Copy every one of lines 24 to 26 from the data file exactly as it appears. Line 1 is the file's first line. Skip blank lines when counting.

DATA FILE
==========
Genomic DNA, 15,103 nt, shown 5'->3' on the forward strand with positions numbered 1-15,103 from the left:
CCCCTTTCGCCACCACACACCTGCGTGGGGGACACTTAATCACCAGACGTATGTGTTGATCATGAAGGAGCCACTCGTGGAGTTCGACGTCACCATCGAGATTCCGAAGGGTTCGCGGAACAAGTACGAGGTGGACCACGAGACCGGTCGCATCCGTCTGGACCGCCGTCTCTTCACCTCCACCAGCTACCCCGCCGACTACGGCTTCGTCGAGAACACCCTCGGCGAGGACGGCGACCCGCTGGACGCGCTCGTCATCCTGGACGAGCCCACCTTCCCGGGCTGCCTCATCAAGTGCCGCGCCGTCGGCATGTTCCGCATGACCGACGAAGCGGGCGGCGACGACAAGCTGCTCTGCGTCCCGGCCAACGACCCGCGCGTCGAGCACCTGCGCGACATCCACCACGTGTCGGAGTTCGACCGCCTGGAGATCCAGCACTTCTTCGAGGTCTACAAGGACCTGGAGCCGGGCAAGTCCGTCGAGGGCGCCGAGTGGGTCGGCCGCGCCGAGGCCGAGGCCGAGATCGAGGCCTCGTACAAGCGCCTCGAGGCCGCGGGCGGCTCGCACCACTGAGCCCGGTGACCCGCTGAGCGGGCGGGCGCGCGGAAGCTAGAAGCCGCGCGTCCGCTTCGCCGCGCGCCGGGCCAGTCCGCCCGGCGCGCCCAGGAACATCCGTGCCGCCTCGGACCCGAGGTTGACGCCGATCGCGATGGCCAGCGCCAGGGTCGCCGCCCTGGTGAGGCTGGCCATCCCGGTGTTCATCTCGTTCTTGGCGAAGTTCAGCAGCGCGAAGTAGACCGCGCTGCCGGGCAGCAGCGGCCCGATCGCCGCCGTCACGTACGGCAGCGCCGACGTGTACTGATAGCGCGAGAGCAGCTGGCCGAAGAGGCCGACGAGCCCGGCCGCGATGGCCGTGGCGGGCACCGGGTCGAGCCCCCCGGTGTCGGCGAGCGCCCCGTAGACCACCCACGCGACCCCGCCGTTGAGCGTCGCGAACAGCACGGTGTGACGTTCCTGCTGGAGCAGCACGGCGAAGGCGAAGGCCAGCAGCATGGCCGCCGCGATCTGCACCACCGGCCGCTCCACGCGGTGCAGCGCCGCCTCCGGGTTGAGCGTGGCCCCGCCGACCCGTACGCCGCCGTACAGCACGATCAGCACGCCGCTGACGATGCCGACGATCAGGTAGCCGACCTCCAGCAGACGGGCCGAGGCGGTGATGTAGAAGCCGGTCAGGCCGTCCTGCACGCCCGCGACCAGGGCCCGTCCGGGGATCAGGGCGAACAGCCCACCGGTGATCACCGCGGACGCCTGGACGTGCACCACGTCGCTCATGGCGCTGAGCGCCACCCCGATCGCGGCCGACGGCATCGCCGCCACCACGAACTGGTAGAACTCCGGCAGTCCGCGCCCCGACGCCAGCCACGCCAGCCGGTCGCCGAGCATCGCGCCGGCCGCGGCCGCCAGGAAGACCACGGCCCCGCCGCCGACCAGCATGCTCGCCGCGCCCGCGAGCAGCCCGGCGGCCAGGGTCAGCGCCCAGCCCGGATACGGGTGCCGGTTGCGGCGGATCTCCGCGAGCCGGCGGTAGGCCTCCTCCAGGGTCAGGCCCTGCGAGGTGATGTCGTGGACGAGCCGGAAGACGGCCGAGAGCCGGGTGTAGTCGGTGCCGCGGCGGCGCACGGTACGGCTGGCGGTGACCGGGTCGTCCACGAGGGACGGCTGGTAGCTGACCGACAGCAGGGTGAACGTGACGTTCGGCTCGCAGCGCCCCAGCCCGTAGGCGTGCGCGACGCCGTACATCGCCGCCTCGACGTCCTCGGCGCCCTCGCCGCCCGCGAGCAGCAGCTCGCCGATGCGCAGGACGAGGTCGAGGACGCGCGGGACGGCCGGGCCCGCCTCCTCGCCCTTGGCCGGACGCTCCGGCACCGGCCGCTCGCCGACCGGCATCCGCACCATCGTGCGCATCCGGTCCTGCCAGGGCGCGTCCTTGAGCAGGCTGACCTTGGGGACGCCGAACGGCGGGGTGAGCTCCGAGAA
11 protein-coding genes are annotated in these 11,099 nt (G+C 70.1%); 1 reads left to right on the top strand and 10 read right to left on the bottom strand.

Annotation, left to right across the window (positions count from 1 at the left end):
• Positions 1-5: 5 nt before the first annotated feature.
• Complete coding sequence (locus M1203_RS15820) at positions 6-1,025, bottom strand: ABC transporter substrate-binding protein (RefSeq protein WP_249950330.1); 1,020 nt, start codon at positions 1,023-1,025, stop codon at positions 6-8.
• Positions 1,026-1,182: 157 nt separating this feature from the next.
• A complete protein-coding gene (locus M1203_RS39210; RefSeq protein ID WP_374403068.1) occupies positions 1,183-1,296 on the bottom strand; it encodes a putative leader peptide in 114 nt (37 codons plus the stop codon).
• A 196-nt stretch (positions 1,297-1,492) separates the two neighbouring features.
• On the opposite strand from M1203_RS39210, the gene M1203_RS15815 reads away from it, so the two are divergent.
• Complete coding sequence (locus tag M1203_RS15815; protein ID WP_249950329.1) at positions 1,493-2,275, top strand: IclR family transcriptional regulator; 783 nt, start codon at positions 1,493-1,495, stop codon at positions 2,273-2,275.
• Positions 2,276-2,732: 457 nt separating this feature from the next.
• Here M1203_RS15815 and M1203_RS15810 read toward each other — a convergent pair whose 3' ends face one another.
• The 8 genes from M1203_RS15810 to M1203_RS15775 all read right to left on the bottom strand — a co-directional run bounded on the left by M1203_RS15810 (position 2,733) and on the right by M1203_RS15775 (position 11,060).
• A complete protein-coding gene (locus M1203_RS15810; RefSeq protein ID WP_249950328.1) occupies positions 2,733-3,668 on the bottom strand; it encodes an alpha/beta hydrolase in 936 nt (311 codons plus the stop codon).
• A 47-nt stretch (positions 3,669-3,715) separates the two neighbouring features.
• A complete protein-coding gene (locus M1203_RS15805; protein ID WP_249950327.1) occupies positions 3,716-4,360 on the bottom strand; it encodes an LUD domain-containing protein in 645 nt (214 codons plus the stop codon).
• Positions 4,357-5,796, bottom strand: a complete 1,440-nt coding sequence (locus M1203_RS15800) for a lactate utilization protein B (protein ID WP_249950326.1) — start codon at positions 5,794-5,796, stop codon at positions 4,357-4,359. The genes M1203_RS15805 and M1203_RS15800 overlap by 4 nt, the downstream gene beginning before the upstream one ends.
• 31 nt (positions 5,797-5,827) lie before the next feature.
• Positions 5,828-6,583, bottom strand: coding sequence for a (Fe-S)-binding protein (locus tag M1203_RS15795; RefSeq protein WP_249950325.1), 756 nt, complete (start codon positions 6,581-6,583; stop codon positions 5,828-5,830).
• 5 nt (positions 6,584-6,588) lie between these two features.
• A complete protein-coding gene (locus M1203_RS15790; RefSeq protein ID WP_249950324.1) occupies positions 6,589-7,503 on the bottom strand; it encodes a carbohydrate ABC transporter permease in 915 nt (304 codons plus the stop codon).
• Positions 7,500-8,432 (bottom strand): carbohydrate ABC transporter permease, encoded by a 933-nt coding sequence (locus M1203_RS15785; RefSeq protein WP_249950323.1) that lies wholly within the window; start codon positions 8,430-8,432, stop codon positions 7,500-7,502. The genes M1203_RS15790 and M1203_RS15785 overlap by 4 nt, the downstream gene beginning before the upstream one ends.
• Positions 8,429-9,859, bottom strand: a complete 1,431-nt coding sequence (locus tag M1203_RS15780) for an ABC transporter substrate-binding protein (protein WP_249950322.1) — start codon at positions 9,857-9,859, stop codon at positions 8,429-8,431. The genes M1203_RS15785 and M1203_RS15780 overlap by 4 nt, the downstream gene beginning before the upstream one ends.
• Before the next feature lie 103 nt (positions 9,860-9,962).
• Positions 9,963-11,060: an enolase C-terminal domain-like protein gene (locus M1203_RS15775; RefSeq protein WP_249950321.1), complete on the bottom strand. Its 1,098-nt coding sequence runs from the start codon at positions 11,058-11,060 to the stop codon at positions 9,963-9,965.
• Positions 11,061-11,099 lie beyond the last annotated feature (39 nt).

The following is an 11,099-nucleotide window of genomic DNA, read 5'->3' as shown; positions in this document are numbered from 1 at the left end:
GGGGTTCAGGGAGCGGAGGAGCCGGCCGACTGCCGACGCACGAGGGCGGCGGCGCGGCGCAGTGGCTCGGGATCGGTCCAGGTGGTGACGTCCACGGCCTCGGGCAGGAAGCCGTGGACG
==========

• Positions 8,429-9,859, bottom strand: a complete 1,431-nt coding sequence (locus tag M1203_RS15780) for an ABC transporter substrate-binding protein (protein WP_249950322.1) — start codon at positions 9,857-9,859, stop codon at positions 8,429-8,431. The genes M1203_RS15785 and M1203_RS15780 overlap by 4 nt, the downstream gene beginning before the upstream one ends.
• Before the next feature lie 103 nt (positions 9,860-9,962).
• Positions 9,963-11,060: an enolase C-terminal domain-like protein gene (locus M1203_RS15775; RefSeq protein WP_249950321.1), complete on the bottom strand. Its 1,098-nt coding sequence runs from the start codon at positions 11,058-11,060 to the stop codon at positions 9,963-9,965.